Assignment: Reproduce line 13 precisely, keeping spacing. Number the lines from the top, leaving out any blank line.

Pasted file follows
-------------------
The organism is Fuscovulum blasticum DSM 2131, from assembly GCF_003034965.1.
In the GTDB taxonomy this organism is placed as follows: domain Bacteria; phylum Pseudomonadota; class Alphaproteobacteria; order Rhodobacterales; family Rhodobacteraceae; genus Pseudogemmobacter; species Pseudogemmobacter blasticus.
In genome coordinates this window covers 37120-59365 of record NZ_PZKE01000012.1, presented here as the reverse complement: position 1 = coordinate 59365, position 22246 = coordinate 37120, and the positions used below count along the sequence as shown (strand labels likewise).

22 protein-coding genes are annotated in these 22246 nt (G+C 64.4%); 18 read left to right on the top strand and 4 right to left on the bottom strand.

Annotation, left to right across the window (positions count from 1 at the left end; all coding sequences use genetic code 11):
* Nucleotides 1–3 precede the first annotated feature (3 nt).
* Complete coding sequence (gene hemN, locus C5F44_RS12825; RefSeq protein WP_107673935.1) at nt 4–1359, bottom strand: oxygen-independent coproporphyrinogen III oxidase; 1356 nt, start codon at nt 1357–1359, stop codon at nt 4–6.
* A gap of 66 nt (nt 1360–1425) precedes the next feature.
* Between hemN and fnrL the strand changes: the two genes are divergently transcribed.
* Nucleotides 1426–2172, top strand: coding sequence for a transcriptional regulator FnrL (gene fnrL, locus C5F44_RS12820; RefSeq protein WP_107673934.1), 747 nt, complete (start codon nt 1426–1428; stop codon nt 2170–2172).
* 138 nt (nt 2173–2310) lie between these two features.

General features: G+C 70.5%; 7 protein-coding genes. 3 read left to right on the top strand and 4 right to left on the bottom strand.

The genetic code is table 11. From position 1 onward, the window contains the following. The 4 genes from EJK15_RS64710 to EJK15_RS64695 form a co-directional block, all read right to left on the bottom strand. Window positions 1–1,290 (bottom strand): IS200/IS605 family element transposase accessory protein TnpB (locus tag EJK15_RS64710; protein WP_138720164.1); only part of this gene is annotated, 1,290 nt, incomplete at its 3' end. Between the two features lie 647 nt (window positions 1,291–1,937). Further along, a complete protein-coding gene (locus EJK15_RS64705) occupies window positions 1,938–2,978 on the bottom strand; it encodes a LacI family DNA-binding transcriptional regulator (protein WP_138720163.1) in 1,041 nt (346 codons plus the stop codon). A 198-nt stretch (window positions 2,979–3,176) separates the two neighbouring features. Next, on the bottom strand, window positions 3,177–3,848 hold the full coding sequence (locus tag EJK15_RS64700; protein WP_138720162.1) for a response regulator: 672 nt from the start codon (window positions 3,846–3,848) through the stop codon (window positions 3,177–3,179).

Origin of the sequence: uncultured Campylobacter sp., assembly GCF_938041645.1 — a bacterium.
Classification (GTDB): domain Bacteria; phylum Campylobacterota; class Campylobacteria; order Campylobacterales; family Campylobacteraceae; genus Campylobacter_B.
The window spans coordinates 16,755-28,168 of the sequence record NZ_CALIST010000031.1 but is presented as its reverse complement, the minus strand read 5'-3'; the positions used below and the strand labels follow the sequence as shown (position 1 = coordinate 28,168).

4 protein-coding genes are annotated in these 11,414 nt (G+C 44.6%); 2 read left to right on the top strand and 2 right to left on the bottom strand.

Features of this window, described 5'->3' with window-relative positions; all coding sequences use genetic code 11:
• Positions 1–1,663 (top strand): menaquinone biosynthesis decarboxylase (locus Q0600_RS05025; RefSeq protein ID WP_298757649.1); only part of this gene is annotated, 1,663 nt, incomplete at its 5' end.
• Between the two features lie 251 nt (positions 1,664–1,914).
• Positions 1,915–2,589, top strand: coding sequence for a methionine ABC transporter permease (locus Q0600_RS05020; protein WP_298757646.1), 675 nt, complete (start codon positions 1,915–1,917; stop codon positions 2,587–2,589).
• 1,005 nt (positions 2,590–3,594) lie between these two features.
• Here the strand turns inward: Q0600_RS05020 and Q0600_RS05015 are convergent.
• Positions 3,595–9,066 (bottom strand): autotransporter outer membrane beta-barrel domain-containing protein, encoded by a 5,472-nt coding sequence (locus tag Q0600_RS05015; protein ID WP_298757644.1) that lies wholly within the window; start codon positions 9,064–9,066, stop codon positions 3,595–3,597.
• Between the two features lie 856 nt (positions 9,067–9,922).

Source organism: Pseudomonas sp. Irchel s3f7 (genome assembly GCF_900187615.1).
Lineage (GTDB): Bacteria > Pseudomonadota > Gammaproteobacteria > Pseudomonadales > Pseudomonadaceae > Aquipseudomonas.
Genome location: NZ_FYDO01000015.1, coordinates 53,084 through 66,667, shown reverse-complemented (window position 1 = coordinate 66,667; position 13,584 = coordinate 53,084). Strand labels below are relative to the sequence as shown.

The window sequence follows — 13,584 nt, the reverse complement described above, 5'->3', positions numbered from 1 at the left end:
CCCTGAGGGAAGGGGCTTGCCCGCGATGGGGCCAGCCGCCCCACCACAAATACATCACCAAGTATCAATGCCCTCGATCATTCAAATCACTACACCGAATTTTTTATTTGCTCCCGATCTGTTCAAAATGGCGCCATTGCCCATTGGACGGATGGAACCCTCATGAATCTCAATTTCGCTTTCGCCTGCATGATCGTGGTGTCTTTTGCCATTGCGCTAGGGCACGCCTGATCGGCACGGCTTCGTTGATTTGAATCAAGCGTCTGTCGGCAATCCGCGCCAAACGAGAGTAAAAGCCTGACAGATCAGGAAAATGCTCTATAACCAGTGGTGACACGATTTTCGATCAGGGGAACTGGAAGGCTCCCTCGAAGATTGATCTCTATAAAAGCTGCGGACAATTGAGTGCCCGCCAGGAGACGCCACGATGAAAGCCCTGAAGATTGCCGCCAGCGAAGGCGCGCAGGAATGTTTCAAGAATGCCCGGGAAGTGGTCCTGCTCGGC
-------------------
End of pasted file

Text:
The genetic code is table 11. From position 1 onward, the window contains the following. The 4 genes from EJK15_RS64710 to EJK15_RS64695 form a co-directional block, all read right to left on the bottom strand. Window positions 1–1,290 (bottom strand): IS200/IS605 family element transposase accessory protein TnpB (locus tag EJK15_RS64710; protein WP_138720164.1); only part of this gene is annotated, 1,290 nt, incomplete at its 3' end. Between the two features lie 647 nt (window positions 1,291–1,937). Further along, a complete protein-coding gene (locus EJK15_RS64705) occupies window positions 1,938–2,978 on the bottom strand; it encodes a LacI family DNA-binding transcriptional regulator (protein WP_138720163.1) in 1,041 nt (346 codons plus the stop codon). A 198-nt stretch (window positions 2,979–3,176) separates the two neighbouring features. Next, on the bottom strand, window positions 3,177–3,848 hold the full coding sequence (locus tag EJK15_RS64700; protein WP_138720162.1) for a response regulator: 672 nt from the start codon (window positions 3,846–3,848) through the stop codon (window positions 3,177–3,179).